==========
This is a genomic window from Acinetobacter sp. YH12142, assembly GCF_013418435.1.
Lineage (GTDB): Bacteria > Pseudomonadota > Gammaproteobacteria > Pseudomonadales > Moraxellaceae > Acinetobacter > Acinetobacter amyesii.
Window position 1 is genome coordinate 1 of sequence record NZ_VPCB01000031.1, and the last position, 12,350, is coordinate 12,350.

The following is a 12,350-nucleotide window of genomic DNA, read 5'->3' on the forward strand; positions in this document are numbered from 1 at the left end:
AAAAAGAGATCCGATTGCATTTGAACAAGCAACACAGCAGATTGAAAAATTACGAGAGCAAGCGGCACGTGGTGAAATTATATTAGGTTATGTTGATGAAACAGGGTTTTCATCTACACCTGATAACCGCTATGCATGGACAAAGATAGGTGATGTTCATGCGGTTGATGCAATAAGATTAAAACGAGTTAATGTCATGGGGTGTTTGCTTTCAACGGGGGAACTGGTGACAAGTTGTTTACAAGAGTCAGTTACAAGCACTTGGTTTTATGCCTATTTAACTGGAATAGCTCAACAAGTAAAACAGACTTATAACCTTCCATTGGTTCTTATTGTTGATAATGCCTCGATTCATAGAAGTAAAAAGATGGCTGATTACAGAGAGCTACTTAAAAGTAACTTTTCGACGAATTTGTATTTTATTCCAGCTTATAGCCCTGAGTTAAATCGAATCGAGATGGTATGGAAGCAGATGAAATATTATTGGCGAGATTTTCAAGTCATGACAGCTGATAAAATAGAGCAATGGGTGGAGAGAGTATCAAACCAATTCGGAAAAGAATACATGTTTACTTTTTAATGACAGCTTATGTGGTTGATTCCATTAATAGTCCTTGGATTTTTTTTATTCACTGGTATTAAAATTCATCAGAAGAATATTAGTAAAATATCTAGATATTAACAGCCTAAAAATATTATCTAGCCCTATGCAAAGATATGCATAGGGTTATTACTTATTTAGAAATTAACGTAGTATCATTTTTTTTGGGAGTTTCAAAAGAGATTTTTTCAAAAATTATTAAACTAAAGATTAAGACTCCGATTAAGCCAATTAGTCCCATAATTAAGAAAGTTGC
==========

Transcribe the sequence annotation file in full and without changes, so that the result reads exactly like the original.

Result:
This is a genomic window from Acinetobacter sp. YH12142, assembly GCF_013418435.1.
Lineage (GTDB): Bacteria > Pseudomonadota > Gammaproteobacteria > Pseudomonadales > Moraxellaceae > Acinetobacter > Acinetobacter amyesii.
Window position 1 is genome coordinate 1 of sequence record NZ_VPCB01000031.1, and the last position, 12,350, is coordinate 12,350.

The following is a 12,350-nucleotide window of genomic DNA, read 5'->3' on the forward strand; positions in this document are numbered from 1 at the left end:
AAAAAGAGATCCGATTGCATTTGAACAAGCAACACAGCAGATTGAAAAATTACGAGAGCAAGCGGCACGTGGTGAAATTATATTAGGTTATGTTGATGAAACAGGGTTTTCATCTACACCTGATAACCGCTATGCATGGACAAAGATAGGTGATGTTCATGCGGTTGATGCAATAAGATTAAAACGAGTTAATGTCATGGGGTGTTTGCTTTCAACGGGGGAACTGGTGACAAGTTGTTTACAAGAGTCAGTTACAAGCACTTGGTTTTATGCCTATTTAACTGGAATAGCTCAACAAGTAAAACAGACTTATAACCTTCCATTGGTTCTTATTGTTGATAATGCCTCGATTCATAGAAGTAAAAAGATGGCTGATTACAGAGAGCTACTTAAAAGTAACTTTTCGACGAATTTGTATTTTATTCCAGCTTATAGCCCTGAGTTAAATCGAATCGAGATGGTATGGAAGCAGATGAAATATTATTGGCGAGATTTTCAAGTCATGACAGCTGATAAAATAGAGCAATGGGTGGAGAGAGTATCAAACCAATTCGGAAAAGAATACATGTTTACTTTTTAATGACAGCTTATGTGGTTGATTCCATTAATAGTCCTTGGATTTTTTTTATTCACTGGTATTAAAATTCATCAGAAGAATATTAGTAAAATATCTAGATATTAACAGCCTAAAAATATTATCTAGCCCTATGCAAAGATATGCATAGGGTTATTACTTATTTAGAAATTAACGTAGTATCATTTTTTTTGGGAGTTTCAAAAGAGATTTTTTCAAAAATTATTAAACTAAAGATTAAGACTCCGATTAAGCCAATTAGTCCCATAATTAAGAAAGTTGC